Michelle Dickey for Yoga Medicine® on what the interstitium is, what it does, how it can affect your yoga practice, and how to keep it healthy.

The Interstitium: Breaking Down the Mystery

What is all this talk about our “new human organ”? Did scientists really NOT know about an entire organ in the body? You might have heard that a new human organ has been discovered. On March 28, 2018, scientists named the new organ the “Interstitium”. Upon first reading this, my instant reaction was to wonder how scientists could possibly discover a new organ. We’re all aware of our heart, lungs, stomach, kidneys, etc. being organs, so how is it that one got overlooked?

In 2017, I was lucky enough to take part in Yoga Medicine’s cadaver lab where we dissected untreated cadavers. Untreated means that the body is not preserved with formaldehyde nor had the body been previously deconstructed. Throughout this dissection, Master Dissector Todd Garcia would name the various tissues that we were handling and moving through. This included all the organs. Not once in this dissection, did the trainer stop and hold up anything and say “this is a thing without a name,” and then move on. So, it baffled me when I saw the headline about discovering a new organ. Especially because my hands had been in a cadaver, learning about all the different components within the human body.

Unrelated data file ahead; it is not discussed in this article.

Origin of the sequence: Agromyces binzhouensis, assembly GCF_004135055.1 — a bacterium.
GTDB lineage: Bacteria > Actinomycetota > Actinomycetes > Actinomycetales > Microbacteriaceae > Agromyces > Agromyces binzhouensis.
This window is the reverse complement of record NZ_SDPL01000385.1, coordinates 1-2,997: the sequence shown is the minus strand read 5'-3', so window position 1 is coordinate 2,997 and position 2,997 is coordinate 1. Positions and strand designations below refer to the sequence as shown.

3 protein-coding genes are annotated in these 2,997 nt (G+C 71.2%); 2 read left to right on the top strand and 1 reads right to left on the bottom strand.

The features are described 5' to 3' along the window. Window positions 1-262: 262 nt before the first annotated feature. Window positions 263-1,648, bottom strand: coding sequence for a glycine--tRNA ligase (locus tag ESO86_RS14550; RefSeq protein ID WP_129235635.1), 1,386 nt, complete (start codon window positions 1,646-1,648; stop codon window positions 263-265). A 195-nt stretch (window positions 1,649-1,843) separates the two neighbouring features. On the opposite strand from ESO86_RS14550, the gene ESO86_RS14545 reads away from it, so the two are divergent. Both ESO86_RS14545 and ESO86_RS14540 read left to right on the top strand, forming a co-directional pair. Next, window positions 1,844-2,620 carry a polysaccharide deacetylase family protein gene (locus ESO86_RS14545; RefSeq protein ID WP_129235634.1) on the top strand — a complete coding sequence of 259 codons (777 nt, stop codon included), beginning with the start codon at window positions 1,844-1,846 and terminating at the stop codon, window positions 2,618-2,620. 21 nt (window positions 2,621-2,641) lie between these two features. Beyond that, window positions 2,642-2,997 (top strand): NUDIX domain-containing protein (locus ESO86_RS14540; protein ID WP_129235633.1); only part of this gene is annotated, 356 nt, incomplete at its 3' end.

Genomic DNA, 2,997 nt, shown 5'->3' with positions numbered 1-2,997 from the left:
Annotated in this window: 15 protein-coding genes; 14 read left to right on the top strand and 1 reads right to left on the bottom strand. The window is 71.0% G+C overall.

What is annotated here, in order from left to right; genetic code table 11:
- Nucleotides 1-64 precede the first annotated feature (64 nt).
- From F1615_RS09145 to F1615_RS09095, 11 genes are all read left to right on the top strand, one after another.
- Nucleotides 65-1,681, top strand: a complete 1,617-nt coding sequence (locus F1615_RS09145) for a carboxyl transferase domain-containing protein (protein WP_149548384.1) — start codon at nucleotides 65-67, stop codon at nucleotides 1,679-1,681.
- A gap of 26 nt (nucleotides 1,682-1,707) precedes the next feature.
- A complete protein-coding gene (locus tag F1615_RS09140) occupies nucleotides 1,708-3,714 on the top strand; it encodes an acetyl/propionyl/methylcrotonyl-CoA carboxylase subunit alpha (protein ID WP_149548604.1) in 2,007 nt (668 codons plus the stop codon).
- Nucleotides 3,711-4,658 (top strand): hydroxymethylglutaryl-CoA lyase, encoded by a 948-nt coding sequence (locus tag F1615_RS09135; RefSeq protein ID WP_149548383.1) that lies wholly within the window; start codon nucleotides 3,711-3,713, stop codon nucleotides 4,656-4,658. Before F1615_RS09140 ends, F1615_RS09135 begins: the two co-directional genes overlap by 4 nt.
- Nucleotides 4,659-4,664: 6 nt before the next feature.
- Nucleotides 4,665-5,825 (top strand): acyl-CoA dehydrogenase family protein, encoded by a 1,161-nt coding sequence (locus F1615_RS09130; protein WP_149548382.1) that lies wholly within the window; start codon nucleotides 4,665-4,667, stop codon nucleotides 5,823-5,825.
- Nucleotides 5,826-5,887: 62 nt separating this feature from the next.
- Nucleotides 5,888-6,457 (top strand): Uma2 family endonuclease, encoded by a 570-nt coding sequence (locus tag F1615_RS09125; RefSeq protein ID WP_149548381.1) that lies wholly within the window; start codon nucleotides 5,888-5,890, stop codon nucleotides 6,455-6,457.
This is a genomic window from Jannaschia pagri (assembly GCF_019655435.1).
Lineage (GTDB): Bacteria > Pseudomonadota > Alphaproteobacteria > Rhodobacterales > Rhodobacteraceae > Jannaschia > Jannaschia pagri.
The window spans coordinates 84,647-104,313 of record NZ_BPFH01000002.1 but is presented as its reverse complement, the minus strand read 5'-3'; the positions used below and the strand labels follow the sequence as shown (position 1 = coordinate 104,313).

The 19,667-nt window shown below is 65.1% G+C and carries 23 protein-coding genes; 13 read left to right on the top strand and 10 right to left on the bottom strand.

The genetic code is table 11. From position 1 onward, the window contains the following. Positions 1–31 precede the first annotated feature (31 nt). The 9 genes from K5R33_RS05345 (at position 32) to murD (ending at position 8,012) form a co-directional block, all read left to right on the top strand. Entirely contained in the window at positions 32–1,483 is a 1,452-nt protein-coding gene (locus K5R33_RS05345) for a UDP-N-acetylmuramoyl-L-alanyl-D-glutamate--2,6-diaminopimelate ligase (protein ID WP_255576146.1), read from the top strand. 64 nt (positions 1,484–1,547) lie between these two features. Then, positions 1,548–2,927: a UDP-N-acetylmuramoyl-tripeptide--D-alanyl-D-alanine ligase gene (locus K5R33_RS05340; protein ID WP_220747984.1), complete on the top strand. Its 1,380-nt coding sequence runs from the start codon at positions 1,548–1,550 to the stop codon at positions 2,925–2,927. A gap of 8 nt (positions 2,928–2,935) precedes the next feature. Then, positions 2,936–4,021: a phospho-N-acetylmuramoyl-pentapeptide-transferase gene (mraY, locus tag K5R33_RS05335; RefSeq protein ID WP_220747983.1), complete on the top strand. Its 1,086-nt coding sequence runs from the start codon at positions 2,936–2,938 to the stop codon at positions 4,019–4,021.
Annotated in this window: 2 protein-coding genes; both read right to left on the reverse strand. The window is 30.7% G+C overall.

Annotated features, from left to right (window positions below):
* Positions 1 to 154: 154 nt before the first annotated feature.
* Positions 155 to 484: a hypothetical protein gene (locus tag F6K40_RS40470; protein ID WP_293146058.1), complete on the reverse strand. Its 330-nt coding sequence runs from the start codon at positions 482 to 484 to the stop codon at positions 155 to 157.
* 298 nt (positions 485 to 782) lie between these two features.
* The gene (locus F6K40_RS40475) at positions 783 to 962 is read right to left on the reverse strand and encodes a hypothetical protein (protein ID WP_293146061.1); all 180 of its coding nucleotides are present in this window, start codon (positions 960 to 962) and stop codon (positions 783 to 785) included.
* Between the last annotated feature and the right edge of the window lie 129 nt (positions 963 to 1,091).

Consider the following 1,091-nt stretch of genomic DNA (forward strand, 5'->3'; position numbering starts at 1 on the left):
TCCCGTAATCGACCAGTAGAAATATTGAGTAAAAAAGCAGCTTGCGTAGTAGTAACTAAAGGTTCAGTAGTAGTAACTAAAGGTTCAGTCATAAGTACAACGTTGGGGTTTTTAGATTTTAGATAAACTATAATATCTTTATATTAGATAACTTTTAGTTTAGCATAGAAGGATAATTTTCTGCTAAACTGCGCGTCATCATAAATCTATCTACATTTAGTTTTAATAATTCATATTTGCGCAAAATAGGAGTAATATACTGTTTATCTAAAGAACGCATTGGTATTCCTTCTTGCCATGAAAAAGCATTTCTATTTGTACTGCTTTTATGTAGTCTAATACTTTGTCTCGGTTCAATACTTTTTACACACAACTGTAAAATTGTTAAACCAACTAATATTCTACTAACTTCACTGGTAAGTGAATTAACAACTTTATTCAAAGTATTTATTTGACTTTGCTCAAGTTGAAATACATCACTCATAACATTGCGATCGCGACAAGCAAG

What is it?

The newly discovered interstitium is defined as “a contiguous fluid-filled space existing between the skin and the body organs, including muscles and the circulatory system.” [1] That means that this organ covers the whole body from head to toe and is underneath our skin but before our body organs. Our skin isn’t that thick; it’s about the thickness of a few pieces of paper. Somehow this new organ lies under that single piece of paper before the muscles? That seems pretty crazy.

Now it becomes a little easier to see why this organ was hiding from us for so long. With the more common organs such as the heart and lungs, etc, we have a large mass of body tissue that is palpable. These more common organs are able to be seen right away within the body as they have their own individual texture and feel to them that differentiates them from the other body tissue surrounding them.

Where is it?

But this interstitium, it’s the king of hide-and-seek. In a cadaver, peel off the skin, first layer of adipose, and fascia, and you’re left looking at, what appears to be, the beginning of the silvery layer of deep fascia that covers the muscles. At least that’s what was previously thought.